Western Europe in the 11th century was largely a land of chaos. Following the collapse of Charlemagne's empire and the Viking invasions, the Roman Catholic Church had come increasingly under secular control and the papacy had lost much authority within the Church. Many religious institutions were controlled by noble families. Throughout most of Europe, what little political authority that existed was in the hands of local lords. Most of the population were peasants or serfs, trying to earn a subsistence living working the land. What little learning there was could be found in the Church. But the Church was largely under the control of local lords. Most churches and monasteries had been founded by members of the nobility who often exerted control over the institutions they had established. The Cluniac reforms had begun a revival movement within the Church, but it had had little effect on the institutional structures of the Church. This changed in 1073 when a Cluniac monk was elected pope and took the name Gregory VII. Upon assuming office, Gregory began a program of reforming the Church. As we can see in his Dictatus papae, Gregory's reforms were driven by a vision of society in which the pope would provide leadership not only over the Church, but over temporal authorities as well. It was only in this way, so Gregory believed, would society be god-pleasing.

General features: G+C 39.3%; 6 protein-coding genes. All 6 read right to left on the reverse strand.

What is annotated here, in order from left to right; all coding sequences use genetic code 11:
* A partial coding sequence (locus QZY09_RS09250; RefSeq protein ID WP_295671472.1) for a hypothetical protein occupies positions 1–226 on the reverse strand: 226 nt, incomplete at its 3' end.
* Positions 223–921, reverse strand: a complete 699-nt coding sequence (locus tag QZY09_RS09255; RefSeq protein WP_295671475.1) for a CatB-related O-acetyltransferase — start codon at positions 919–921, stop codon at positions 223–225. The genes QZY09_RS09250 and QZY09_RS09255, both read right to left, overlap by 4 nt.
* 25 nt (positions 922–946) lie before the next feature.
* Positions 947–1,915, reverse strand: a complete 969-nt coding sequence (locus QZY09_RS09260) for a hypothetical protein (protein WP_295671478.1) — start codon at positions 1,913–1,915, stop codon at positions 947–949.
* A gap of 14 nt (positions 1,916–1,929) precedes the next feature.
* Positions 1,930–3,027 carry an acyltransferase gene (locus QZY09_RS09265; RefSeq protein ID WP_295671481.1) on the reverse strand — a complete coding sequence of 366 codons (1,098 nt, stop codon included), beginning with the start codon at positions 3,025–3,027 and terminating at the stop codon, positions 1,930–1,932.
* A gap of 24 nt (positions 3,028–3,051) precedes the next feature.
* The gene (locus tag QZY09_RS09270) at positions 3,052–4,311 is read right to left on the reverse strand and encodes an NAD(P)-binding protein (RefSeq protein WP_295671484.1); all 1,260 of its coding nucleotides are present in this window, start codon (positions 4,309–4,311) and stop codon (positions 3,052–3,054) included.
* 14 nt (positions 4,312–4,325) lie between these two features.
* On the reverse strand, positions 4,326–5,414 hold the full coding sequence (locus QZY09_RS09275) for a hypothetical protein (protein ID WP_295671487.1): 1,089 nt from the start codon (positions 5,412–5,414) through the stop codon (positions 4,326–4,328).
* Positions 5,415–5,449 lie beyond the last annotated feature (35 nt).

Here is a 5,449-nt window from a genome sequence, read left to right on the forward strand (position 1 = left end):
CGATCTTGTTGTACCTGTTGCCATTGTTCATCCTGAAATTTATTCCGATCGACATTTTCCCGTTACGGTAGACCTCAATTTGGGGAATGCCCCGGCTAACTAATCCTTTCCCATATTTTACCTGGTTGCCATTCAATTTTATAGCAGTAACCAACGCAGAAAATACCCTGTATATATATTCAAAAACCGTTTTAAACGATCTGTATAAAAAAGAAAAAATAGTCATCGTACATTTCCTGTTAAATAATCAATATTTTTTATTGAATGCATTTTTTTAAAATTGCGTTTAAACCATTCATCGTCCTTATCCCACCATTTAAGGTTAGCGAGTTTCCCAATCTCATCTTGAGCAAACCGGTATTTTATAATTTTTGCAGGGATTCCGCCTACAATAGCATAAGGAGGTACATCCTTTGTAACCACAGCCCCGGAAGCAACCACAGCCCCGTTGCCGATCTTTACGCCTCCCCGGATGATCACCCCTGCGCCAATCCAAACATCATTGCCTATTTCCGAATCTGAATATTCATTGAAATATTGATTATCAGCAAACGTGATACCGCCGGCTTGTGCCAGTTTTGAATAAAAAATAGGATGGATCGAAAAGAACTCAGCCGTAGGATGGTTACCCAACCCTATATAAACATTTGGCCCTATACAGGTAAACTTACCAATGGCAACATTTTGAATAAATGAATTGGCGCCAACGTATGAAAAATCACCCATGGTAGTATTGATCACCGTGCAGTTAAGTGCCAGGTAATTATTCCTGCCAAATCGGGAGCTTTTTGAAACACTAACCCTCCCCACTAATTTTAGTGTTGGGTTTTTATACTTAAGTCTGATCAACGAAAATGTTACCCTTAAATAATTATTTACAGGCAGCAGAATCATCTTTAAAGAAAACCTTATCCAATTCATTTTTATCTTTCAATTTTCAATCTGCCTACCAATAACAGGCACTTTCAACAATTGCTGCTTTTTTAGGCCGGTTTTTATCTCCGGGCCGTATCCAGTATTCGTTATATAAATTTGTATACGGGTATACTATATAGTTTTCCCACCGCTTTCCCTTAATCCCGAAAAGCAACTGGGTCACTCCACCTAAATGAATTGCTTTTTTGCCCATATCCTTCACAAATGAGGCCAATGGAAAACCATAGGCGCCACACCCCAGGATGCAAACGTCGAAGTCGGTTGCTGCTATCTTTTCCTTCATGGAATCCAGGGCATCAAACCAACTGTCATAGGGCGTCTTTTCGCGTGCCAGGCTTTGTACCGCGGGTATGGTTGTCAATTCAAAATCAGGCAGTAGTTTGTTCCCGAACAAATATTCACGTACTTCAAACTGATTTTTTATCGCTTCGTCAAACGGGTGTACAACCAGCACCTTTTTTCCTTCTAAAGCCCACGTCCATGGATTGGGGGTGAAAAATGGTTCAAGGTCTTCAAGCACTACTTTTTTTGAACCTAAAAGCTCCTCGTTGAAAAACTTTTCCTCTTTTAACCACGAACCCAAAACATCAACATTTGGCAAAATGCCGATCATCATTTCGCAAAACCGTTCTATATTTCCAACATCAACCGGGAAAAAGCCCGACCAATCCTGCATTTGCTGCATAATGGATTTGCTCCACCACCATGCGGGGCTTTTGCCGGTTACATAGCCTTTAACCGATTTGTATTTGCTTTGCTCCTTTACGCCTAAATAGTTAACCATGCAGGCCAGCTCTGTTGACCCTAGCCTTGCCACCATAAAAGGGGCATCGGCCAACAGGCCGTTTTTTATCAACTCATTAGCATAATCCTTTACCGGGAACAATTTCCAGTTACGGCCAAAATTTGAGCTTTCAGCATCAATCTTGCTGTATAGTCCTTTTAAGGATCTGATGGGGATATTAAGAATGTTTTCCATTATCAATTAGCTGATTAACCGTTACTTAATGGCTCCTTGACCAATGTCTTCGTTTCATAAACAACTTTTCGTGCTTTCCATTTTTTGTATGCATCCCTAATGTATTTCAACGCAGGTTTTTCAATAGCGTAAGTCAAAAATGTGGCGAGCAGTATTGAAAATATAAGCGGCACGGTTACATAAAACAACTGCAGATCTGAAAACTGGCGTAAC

The Dictatus papae was a set of propositions written by Pope Gregory VII in 1075. These propositions set out Gregory's understanding of his authority as pope. The very first proposition asserted that the office of the pope is established by God alone. By this he meant to assert that the papacy was not a human institution, but was rather of divine origin. At minimum this was to counter any claims by secular rulers that the papacy was answerable to them. In the second proposition, Gregory asserted the pope's authority over the secular government. He wrote, "The Roman pontiff alone can with right be called universal." The proposition countered the claim made by the Byzantine Emperor that he, as head of a universal empire, had universal authority. He also claimed authority over secular governments in propositions 8 and 9, where he claimed the exclusive right to the imperial insignia and that all princes "shall kiss his feet"--that is, show that they are subordinate to him. Indeed, he later the claimed the ability to depose emperors. In the third proposition, he claimed the exclusive power to "depose or reinstate bishops." This was clearly intended to assert the pope's authority over the hierarchy of the Church. This same desire to gain control over the institutions of the Church can be seen in propositions 4 and 5, where he asserts the authority of his legates and his ability to depose members of the clergy who are not fulfilling their jobs.